Saturday, August 09, 2008

"What if you're wrong?"

     Christians like to invoke Pascal's Wager and say that if they are right and their god exists they have won everything and that if nonthing exists beyond this world they have lost nothing. In essence they ask non-christians "what if you're wrong?" In my own case, I will at least know that I refused to serve an evil being. But they are applying a false dichotomy. It is not necessarily the case that one or the other of those two considerations is true.
     What if, after this life, we are judged by a being other than the christian god? What if the christian god is considered such a dangerous monster that all his followers are exiled -- for the well-being of the general spiritual population? What consolation do you have if you find that you lost such a bet that you thought you could not lose? I don't see how you could object that that would be unfair treatment. After all, you openly assert that you "deserve" hell.


Webster Hunt (Parts Man) said...

Why do you consider God to be such a monster - I sincerely ask for an answer.

Igor said...

Depends, which God(s) and whose interpretation. Of course someone who unquestioningly believes in a personal god can always fall back on the excuse that we do not know God's plan as mere mortals. According to that belief the mandates of the Old Testament God (killing of innocents or killing and torturing for relatively minor transgressions) or interpretations of Qu'ran which allow its followers to kill innocents can be shoved under the rug of greater plan. Under such mandate of "morality", believers learn the following lessons: (1) horrible deeds are OK as long as one can interpret the scriptures as justifying them (and if you're the believer wanting to commit something, that is easily done given the ambiguity of religious texts)(2) it's OK to be a victim and do nothing about it because it's all part of the divine plan, which often enables further victimization of others. Of course if its YOUR God he's never a monster he appears to Other. Or don't you think Mars was a monster?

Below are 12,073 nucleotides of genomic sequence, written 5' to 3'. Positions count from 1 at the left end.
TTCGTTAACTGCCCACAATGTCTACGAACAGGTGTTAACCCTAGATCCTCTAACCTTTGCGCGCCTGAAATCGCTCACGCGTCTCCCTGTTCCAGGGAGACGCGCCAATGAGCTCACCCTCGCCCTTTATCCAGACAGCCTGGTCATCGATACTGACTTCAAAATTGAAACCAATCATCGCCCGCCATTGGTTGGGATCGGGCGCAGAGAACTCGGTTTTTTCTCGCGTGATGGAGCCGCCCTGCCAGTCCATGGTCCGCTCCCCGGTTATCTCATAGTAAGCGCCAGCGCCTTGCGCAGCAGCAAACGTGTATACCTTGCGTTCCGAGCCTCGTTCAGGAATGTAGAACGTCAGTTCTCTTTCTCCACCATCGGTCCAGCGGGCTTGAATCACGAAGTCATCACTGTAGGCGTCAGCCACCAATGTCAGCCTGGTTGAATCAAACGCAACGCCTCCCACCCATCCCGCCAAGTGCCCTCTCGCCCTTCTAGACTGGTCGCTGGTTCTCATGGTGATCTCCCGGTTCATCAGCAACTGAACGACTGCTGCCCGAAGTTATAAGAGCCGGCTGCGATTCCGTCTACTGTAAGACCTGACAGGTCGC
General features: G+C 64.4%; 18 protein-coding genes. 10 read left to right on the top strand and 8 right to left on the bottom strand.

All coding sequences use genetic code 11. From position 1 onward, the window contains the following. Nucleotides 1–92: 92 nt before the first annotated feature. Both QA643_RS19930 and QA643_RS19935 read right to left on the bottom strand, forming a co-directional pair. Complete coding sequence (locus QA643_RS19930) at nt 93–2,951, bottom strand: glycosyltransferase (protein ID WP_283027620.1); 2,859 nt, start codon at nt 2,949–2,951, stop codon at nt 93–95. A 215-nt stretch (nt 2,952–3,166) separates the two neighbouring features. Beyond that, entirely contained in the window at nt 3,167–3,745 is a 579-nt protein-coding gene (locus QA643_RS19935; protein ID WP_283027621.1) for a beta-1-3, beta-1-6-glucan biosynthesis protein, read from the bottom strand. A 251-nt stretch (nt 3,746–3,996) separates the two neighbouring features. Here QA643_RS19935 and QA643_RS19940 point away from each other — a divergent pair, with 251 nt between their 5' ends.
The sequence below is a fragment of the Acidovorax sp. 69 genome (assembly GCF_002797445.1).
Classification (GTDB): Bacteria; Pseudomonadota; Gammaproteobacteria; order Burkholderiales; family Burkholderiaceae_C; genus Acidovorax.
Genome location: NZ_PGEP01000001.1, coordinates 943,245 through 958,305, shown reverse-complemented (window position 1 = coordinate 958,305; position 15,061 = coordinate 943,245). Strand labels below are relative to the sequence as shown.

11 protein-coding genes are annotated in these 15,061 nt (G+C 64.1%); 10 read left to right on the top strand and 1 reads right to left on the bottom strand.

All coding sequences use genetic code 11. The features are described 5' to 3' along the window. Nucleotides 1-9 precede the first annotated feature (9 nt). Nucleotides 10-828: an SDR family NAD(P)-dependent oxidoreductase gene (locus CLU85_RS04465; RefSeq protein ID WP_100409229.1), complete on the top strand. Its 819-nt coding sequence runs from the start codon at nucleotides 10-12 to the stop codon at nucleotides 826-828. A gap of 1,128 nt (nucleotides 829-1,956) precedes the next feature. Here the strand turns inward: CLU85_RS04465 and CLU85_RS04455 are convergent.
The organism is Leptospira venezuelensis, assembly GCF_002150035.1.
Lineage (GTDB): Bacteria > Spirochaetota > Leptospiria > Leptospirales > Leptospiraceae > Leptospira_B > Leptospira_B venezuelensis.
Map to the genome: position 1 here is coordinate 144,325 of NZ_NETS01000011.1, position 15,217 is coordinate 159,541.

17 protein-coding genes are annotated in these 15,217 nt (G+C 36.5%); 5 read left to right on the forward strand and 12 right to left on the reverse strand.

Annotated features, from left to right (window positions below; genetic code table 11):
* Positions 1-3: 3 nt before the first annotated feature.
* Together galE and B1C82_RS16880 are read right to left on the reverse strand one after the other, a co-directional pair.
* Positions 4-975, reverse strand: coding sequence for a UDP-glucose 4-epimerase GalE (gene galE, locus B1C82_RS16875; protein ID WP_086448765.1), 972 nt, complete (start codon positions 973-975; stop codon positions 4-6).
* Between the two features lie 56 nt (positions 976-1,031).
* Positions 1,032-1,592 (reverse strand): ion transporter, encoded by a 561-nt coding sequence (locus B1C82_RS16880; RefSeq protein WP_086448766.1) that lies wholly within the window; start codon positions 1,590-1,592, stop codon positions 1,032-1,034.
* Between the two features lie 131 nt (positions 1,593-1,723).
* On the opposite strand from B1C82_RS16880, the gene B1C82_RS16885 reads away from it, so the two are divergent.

Pvblivs said...

Webster Hunt:

     There may well be a god who is not a monster. However, the christian god, who supposedly flooded the world and commanded genocide and other assorted actions, would be a monster because of those actions. An edict of "leave nothing that breathes," does not give the impression of goodness.